Location: St. Louis, Missouri
Webpage: National Park
General Description: The Gateway Arch is an architectural marvel built between 1963 and 1965. The structure is a sandwich of stainless steel on the outside, carbon steel on the inside, and reinforced concrete in the middle. The “Gateway Arch National Park commemorates St Louis’ role in the westward expansion of the United States in the 1800s”. Due to its location at the confluence of the Mississippi, Missouri, and Illinois River, St. Louis has long been a successful trading center. When the Louisiana Purchase in 1803 doubled the size of the US, it ensured the prominence for St. Louis as the launching point for westward expansion. By the 1840s it was the last major city on the way west and served as an outfitting point for the westward covered wagon expeditions to California, Utah, and Oregon.
1) For anyone traveling through St. Louis the Gateway Arch cannot be missed. It prominent location on the shores of the Mississippi River makes it visible for miles around the city of St. Louis. While parking can be a challenge in downtown St. Louis, visiting the Gateway Arch is certainly worth the effort. Outside is a nice park surrounding the Arch with both the Old Courthouse and Old Cathedral within easy walking distance.
2) As of 2018, the new facilities underneath the Arch are a marvel in and of themselves. Within you can purchase your tickets to ride the tram to the top of the Arch, viewing the movie about the construction of the Arch, and the steamboat ride on the Mississippi. After you pass through the extensive metal detectors you enter the new museum that is the new location for the Jefferson National Expansion Memorial. The museum is ultra-modern and IMPRESSIVE. It has many exhibits about the westward expansion that provides a very good overview of this time in US history. You get the opportunity to learn about this expansion from both the viewpoints of the emmigrants and the Native Americans.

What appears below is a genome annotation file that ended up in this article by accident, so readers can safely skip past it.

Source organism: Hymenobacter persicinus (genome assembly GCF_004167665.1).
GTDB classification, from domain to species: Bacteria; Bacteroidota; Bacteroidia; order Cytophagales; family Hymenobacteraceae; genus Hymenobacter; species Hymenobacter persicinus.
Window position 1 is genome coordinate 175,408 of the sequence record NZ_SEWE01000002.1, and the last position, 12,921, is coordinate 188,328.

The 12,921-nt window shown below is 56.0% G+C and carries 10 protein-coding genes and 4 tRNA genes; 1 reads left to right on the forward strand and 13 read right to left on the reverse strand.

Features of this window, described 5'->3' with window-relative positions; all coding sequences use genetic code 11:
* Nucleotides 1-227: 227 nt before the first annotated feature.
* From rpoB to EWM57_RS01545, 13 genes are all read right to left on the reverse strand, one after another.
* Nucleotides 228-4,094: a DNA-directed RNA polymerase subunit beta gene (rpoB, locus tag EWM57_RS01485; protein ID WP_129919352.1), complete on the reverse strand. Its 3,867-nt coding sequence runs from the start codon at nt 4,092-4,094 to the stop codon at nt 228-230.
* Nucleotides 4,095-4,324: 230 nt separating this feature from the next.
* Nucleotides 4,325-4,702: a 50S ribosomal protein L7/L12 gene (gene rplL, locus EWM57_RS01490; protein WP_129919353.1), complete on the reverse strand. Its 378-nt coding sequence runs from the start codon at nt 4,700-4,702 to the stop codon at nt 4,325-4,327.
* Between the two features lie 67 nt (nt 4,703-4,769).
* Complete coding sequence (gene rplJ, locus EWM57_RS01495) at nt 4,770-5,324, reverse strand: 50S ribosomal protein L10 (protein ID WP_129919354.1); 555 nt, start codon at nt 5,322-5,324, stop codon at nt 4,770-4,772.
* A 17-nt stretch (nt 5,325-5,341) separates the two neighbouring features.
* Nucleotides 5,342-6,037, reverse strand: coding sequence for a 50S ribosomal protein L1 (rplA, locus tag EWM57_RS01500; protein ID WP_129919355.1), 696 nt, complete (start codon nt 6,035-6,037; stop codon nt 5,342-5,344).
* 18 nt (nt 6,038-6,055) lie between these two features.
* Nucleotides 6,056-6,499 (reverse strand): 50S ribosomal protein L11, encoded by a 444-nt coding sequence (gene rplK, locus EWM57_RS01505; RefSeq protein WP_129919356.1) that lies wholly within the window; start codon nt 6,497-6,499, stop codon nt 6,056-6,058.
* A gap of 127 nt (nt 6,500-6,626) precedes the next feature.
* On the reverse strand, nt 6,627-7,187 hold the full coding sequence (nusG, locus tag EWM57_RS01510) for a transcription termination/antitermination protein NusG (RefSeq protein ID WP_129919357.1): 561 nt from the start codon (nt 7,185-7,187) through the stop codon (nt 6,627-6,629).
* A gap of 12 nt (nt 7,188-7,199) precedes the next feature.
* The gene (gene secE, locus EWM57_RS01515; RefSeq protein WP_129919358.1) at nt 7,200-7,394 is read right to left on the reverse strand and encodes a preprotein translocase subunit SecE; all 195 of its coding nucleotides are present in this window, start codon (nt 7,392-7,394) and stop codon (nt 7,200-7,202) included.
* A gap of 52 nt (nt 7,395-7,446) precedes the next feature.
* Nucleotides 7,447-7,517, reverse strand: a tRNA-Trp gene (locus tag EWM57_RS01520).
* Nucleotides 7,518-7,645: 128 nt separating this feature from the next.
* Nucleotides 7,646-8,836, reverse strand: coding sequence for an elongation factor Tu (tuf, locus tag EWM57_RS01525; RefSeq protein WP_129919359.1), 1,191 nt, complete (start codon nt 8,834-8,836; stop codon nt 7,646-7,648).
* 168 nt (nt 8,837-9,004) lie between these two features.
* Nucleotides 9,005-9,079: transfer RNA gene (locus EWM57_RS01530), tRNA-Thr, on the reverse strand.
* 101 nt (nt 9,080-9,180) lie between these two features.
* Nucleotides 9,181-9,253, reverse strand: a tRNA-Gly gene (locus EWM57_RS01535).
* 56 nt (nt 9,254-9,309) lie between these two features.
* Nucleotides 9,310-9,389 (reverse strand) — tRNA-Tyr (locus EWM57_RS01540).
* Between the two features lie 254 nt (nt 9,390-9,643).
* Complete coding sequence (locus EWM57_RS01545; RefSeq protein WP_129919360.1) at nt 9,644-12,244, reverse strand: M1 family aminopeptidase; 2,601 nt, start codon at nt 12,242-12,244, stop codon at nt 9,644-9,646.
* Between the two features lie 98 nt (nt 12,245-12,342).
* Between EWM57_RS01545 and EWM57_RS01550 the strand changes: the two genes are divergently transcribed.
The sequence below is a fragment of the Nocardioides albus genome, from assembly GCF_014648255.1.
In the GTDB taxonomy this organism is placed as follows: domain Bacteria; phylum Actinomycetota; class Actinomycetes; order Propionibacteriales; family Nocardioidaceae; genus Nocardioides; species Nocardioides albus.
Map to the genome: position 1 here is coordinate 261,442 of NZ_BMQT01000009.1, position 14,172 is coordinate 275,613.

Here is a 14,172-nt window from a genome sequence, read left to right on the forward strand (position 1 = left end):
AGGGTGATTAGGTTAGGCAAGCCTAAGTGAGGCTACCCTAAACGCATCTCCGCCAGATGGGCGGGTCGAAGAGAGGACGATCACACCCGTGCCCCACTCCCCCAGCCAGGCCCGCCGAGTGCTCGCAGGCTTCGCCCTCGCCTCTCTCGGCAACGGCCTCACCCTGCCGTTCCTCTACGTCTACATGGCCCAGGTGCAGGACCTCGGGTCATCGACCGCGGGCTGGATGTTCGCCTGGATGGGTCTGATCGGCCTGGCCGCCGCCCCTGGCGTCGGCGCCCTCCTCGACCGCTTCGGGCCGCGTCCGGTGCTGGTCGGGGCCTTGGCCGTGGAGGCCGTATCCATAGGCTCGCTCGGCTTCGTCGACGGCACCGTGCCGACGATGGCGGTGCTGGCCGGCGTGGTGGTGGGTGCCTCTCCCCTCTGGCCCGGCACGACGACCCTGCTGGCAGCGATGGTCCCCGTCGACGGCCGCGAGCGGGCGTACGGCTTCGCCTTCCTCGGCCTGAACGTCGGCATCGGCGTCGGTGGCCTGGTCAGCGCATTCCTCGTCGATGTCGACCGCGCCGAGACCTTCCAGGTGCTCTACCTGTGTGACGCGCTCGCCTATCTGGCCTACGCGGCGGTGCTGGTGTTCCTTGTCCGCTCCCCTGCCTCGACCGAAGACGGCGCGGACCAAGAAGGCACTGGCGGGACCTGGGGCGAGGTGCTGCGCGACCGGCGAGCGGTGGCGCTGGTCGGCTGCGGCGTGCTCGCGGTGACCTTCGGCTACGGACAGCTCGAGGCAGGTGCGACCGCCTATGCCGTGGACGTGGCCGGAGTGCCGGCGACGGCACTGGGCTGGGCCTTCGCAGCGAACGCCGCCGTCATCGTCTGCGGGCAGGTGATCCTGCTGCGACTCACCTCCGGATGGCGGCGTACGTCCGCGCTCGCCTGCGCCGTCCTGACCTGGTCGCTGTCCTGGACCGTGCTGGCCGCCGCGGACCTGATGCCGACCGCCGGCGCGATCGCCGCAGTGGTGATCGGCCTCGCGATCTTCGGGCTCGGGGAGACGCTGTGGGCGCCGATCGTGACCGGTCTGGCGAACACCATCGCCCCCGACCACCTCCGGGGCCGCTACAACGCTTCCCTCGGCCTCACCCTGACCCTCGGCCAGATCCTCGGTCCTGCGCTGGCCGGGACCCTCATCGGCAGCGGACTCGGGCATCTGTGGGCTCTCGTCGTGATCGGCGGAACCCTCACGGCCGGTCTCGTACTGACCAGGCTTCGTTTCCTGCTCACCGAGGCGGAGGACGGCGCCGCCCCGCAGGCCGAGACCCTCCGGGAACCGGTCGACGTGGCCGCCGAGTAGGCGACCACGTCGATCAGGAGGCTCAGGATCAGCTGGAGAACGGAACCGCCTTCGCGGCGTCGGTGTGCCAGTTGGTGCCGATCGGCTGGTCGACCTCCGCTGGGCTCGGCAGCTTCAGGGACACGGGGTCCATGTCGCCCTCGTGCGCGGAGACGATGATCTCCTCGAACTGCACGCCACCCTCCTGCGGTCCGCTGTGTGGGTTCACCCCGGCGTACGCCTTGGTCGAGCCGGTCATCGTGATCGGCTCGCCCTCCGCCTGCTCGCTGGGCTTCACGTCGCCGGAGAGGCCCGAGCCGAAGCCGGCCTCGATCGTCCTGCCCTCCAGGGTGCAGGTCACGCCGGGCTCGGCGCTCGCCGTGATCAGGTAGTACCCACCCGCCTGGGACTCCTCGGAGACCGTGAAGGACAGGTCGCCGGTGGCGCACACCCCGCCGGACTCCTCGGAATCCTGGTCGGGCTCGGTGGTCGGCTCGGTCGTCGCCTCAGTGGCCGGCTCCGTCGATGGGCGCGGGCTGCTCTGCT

3) The ride up to the top of the Gateway Arch is a once in a lifetime experience. If you are expecting an amusement park ride, you will be disappointed. It is a sedate ride in an enclosed ball that continuously adjusts itself to keep if level as it goes from the vertical to the horizontal at the top of the Arch. However, the views from the top of the Arch are well worth the time. Be sure to look both to the east and west as there are many things to be seen in both directions. It is also a thrill to be able to look straight down as well.
4) The movie about the construction of the Arch is also worth the price of admission. Nothing like this has ever been tried before and to learn that they were successful with very few problems is absolutely amazing. Once the arch got high enough that ground based cranes could not lift the sections, they had to use cranes on rails that could be moved up the outside of the arch as it continued to extend upward. In order to install the final piece, they actually had to push the two columns apart in order to make enough room to insert the final piece. It is a very interesting story.